A South Korean news agency with a record of breaking news from Pyongyang reports this week that North Korea has executed by firing squad Vice Premier Choe Yong-gon, deputy minister of construction and building material industries, for disagreeing with Kim Jong-un on matters of forestry.
South Korean agency Yonhap reports that Choe was executed months ago; the precise date is not known. The 63-year-old Choe was known not only for his work in construction and forestation in North Korea, but for playing a pivotal role in previous attempts at South Korean/North Korean diplomacy. Choe had traveled to Seoul during Kim Jong-il’s tenure to engage in talks with officials there. South Korean government officials could not confirm the execution, only noting that Choe has indeed been missing from the public eye since December.
The BBC notes that it is believed Choe’s death was the product of his decision to “express discomfort against the young leader’s forestation policy.” Yonhap has not elaborated further. The BBC adds that South Korean officials had reported in April that up to 15 high-ranking officials had been executed, among them “a forestry official who complained about the leader’s forestation plan,” but there is no confirmation that this man was Choe.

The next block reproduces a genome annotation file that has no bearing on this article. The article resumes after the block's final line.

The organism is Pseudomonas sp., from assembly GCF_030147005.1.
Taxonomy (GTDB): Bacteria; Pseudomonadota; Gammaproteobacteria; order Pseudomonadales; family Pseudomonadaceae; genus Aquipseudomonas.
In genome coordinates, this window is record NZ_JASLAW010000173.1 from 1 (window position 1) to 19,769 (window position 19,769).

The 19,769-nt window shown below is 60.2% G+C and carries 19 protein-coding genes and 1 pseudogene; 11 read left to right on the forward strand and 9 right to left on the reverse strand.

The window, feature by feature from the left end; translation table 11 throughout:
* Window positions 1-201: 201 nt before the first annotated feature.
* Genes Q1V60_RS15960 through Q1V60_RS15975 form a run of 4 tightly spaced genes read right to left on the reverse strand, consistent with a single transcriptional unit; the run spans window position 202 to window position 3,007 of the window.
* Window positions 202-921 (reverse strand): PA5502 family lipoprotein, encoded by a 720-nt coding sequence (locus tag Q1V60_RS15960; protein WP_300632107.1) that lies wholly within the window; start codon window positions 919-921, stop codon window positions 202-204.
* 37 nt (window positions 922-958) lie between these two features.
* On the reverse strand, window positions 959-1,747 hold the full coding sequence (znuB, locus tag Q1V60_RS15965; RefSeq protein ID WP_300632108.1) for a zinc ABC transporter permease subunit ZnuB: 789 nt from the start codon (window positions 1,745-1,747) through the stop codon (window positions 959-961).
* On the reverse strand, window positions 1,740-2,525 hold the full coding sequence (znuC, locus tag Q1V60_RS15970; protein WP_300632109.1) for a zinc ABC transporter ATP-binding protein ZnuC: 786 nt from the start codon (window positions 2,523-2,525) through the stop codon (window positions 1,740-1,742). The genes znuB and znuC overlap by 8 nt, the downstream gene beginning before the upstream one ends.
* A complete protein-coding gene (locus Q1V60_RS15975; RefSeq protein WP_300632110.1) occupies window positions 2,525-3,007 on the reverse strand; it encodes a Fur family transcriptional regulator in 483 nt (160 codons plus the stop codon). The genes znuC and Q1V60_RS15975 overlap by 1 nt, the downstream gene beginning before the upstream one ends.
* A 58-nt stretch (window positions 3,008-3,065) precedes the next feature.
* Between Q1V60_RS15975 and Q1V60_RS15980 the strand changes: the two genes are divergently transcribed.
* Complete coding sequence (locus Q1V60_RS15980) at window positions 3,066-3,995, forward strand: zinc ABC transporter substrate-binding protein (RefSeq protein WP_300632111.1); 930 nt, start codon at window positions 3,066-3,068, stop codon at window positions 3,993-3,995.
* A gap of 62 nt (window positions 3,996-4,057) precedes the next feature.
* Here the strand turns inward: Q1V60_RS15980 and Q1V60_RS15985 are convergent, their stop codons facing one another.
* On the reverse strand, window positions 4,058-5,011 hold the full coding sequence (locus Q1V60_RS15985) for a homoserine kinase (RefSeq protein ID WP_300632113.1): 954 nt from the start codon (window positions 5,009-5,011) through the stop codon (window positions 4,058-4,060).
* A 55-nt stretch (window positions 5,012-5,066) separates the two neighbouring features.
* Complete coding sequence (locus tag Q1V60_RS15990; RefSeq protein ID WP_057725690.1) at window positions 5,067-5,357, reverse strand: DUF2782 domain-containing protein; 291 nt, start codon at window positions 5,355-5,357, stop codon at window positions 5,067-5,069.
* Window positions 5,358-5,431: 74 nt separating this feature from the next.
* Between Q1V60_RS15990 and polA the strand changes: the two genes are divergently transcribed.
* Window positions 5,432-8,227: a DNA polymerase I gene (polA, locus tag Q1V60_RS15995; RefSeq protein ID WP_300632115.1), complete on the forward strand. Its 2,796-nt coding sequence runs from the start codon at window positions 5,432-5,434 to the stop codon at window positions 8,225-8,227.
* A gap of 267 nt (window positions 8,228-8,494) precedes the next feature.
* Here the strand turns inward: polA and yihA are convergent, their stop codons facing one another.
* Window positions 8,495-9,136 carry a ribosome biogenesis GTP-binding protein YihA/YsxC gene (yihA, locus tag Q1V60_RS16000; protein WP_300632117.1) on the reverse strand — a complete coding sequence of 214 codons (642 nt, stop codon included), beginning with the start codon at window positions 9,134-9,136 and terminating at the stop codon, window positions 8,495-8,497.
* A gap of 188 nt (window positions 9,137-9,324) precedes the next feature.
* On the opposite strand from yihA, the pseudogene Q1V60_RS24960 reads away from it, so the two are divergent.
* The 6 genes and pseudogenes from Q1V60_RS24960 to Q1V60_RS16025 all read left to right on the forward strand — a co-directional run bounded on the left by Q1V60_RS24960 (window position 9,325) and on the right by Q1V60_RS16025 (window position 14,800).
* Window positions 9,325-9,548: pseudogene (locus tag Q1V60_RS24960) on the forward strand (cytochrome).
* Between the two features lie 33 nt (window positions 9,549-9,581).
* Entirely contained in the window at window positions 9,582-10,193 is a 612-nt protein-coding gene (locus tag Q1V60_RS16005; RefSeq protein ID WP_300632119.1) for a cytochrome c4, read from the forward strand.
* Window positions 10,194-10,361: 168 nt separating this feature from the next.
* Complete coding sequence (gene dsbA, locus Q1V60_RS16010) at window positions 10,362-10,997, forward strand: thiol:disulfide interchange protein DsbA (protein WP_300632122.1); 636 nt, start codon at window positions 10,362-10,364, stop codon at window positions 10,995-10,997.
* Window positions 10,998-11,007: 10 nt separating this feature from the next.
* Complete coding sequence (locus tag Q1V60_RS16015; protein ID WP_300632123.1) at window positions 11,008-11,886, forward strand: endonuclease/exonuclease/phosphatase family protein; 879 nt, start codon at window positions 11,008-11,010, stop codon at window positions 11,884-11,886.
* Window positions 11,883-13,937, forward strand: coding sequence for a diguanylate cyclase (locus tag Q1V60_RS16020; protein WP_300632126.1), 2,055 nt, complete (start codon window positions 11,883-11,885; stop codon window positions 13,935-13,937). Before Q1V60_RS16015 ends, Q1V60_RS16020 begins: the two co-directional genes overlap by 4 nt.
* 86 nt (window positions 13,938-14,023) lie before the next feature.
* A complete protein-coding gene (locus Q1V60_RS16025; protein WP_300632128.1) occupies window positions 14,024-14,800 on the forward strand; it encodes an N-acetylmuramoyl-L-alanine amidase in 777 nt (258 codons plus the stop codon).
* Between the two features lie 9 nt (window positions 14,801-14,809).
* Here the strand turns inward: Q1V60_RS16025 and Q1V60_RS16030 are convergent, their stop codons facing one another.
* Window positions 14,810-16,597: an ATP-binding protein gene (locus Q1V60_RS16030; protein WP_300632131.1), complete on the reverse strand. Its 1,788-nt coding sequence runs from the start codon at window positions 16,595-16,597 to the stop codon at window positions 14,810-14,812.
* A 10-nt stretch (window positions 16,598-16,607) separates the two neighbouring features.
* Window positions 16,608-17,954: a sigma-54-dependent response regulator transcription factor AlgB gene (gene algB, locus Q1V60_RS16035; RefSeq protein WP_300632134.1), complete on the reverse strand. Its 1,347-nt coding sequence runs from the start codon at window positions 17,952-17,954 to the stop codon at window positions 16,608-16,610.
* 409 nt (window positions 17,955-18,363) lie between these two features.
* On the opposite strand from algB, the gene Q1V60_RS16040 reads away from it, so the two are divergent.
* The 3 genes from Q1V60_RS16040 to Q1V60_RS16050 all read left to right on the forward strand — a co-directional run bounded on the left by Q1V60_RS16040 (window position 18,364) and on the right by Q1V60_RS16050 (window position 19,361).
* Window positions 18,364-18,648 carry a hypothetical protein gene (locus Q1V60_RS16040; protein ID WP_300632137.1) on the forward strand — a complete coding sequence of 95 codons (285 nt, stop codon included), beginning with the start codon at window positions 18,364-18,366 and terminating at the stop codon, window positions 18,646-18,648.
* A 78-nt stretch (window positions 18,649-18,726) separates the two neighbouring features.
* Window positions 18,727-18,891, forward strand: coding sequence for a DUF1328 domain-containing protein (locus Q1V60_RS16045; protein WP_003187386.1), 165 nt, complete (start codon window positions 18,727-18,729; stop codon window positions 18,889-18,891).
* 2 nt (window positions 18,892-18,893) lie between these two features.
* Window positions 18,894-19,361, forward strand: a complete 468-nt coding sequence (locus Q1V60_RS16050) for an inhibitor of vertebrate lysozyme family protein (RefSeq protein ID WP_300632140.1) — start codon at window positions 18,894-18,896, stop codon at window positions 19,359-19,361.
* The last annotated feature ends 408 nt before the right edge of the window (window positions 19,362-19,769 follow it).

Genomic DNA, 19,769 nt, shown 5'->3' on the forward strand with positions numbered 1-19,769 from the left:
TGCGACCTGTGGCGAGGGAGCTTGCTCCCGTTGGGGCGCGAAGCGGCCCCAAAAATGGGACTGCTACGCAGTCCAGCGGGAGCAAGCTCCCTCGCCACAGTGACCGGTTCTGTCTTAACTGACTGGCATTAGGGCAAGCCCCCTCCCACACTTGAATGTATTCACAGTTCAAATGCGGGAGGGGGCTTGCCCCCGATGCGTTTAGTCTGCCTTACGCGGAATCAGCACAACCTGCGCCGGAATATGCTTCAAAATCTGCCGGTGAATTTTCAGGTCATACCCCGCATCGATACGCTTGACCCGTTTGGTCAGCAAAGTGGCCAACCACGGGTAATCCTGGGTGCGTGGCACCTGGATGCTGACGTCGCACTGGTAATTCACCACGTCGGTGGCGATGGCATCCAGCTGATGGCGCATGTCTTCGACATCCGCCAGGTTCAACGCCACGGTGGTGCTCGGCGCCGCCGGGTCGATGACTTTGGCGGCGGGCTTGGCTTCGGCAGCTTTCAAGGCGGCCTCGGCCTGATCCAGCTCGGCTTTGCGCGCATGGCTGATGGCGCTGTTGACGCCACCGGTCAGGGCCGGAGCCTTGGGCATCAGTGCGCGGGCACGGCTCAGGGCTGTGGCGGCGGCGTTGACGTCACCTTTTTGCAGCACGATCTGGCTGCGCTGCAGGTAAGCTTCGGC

Forestation has become an extremely urgent and controversial topic in North Korea this year, as officials declared an emergency regarding a tree rot of unknown origin threatening to destroy acres of fields for growing crops. North Korean officials have reportedly been so concerned that their pinelands are being destroyed by an unidentified disease that they have solicited the aid of South Korea in diagnosing the problem. Officials from Seoul told The Korea Herald in July that eight South Korean specialists would travel to the North to help diagnose the trees.
In addition to Choe, Yonhap noted that about 70 high-ranking North Korean officials have been executed during the younger Kim’s tenure. Most recently, a senior Workers’ Party official was executed in September, according to reports.
The news follows expanded belligerent activity from North Korea, including evidence that it has begun to once again enrich uranium to use in nuclear plants. Analysts using satellite evidence have argued that there is reason to believe a new centrifuge has been built and is operational at the Yongbyon nuclear power plant. “What we suggest is that North Korea has just begun to double its centrifuge enrichment capability,” Karl Dewey, the proliferation editor at IHS Jane’s Intelligence Review, told CNN. The outlet noted that many believe North Korea is already in possession of up to 15 nuclear weapons.
Nuclear weapons have been the least of South Korea’s worries this month, however, as North Korea stands accused of planting land mines on the Southern side of the De-Militarized Zone (DMZ) that divides the two countries. Two South Korean soldiers lost parts of their legs when happening upon a “wood-box” land mine, constructed almost exclusively by North Korea in the region. South Korea has vowed that the North will receive “a severe retaliation” for the unusual transgression, which seemed to occur with little prompting or unusual public fanfare against Seoul from the North.